Jelani Gibson, content lead for NJ Cannabis Insider, and a reporter for NJ.com and The Star-Ledger, talks about a recent New Jersey Supreme Court decision that puts new limits on how a controversial method used to determine if someone is driving while high can be used in court.
New Jersey’s Supreme Court has declared the testimony of drug recognition experts reliable enough to be used as evidence, though they limited its use over concerns about such experts’ processes.
Wednesday’s decision is a partial defeat for the state Office of the Public Defender, which argued the case, and the American Civil Liberties Union of New Jersey, which was among several groups that filed supporting briefs. It comes three months after a court-appointed special master found such testimony was reliable enough to act as evidence.
Hoboken for Responsible Cannabis, a non-profit founded to ensure the proper implementation and regulation of Hoboken’s cannabis industry, won a lawsuit in Hudson County Superior Court against the City of Hoboken Planning Board and Blue Violets. HRC successfully argued that the Planning Board did not have jurisdiction to review the application for the Blue Violets dispensary which violates Hoboken’s Commonsense Cannabis ordinances.
The Case at Hand
Plaintiff Erick Zanetich applied for a job at one of Defendant Walmart’s New Jersey locations. After interviewing for the position, Zanetich received a conditional job offer with a start date, subject to passing a drug test. After testing positive for cannabis, Walmart withdrew Zanetich’s conditional job offer. Subsequently, Zanetich filed suit in federal court asserting violations of CREAMMA.
An administrative law judge has ruled that Jersey City should reinstate a police officer fired after testing positive for cannabis, rejecting the city’s argument that federal statutes trump protections in state law.
Jersey City terminated the officer, Norhan Mansour, in April for violating the police department’s drug policy which prohibited the use of cannabis by officers both on and off the job.
On April 25, 2023, in Henson v. Daimler Truck North America LLC, Civil Case No. 22-cv-6479 (RBK/MJS), United States District Judge Robert B. Kugler ruled that the wrongful termination suit filed by an employee who was fired after testing positive for cannabis may proceed. Judge Kugler, however, determined that the New Jersey Conscientious Employee Protection Act (“CEPA”) whistleblower claim should be dismissed due to the lack of a causal nexus between the employee’s communications regarding New Jersey drug testing law and his firing.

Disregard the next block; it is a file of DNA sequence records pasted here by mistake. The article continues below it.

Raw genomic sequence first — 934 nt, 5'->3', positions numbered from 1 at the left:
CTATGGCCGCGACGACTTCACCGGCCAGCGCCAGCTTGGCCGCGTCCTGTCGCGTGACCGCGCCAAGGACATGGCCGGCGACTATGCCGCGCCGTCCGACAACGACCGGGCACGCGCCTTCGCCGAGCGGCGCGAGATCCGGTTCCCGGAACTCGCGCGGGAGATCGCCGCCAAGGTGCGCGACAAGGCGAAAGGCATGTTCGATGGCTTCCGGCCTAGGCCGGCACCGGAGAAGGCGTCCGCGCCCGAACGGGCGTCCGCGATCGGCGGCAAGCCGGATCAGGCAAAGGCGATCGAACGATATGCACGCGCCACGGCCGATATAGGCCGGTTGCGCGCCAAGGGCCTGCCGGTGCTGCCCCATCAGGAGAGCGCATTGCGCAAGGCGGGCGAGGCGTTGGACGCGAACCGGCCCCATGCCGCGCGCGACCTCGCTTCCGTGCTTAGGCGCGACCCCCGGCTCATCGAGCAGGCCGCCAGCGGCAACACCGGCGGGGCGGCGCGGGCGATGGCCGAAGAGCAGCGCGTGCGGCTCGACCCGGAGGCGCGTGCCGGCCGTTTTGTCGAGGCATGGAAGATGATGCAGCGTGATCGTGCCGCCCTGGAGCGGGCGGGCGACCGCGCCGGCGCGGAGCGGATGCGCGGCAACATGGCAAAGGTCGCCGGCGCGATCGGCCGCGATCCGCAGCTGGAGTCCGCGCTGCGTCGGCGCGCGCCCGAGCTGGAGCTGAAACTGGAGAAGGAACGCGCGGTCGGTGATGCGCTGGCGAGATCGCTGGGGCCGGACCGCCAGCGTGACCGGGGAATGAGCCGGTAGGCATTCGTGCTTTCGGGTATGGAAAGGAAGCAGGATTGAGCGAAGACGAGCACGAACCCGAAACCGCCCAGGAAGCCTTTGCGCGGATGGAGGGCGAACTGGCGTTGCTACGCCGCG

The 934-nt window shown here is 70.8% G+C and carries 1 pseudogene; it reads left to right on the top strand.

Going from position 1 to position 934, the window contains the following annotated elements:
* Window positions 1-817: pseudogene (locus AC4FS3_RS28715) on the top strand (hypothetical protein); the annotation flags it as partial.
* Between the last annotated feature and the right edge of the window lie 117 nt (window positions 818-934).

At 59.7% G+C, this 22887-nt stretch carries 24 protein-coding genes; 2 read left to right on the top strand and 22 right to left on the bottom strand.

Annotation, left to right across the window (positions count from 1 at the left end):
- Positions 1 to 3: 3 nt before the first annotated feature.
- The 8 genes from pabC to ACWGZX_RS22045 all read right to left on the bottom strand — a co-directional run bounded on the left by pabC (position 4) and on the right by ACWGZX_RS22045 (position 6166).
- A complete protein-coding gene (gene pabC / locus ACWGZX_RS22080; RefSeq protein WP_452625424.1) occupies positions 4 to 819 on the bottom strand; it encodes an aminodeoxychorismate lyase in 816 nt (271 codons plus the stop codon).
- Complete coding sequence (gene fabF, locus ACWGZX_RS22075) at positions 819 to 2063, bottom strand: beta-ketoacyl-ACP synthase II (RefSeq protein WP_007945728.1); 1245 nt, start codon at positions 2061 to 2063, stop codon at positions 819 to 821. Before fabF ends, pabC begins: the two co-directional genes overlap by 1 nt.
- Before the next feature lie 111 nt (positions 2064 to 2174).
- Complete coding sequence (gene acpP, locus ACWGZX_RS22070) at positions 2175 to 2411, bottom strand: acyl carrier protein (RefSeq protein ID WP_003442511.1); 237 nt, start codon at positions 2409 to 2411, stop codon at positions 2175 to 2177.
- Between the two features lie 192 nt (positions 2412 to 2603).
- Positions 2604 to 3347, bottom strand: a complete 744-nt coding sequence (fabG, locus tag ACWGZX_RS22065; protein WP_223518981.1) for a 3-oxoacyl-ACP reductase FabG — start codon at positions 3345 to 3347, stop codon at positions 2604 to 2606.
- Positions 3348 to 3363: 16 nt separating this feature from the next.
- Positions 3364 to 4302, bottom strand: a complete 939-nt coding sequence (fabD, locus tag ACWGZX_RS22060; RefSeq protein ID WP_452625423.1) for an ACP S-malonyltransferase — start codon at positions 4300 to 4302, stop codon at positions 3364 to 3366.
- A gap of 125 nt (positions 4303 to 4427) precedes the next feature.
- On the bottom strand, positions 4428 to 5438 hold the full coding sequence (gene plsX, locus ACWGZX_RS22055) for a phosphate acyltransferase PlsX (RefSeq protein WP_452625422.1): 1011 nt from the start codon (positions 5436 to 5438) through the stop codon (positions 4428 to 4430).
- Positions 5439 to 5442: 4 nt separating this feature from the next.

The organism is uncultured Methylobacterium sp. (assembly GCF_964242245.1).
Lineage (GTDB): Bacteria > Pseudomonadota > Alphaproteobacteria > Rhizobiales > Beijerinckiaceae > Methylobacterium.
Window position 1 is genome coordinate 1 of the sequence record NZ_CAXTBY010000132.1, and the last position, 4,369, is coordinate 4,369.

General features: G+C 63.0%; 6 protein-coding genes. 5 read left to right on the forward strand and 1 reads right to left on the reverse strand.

Multistate operators with New York medical cannabis licenses sued regulators on Thursday in an attempt to gain quick entry into the state’s adult-use marijuana market.
The MSOs are currently shut out from New York’s legal recreational market.
A former employee of Curaleaf is suing the multi-state cannabis operator alleging retaliation for speaking up during an investigation into the consumption of alcohol at one of its dispensaries.
The ex-employee filed the lawsuit March 7 in Camden County against Curaleaf, records show. The complaint alleges Curaleaf wrongfully terminated the man in November for answering truthfully during a human resources investigation into alleged drinking by employees at a Bellmawr dispensary on the day prior to the launch of the sale of recreational marijuana.
NJ Supreme Court’s Decision in State v. Gomes
The New Jersey Supreme Court reversed. It held that “persons who received pre-CREAMMA conditional discharges for specified marijuana offenses — just like persons who had pre-CREAMMA convictions for those marijuana offenses — are no longer categorically precluded from future admission into PTI.” Going forward, prosecutors and reviewing courts must consider the merits of their PTI applications, without regard to the existence or circumstances of the earlier marijuana-related conditional discharges.
Those living near proposed sites for cannabis businesses in Neptune City continue to ask questions but borough officials are unable to answer them because of pending lawsuits, one of which was filed by two of the neighbors.
Mayor Andrew C. Wardell said at this week’s meeting of the Borough Council that he plans to introduce new legislation regarding the legal sale of marijuana in Neptune City and will do so once it is legally possible.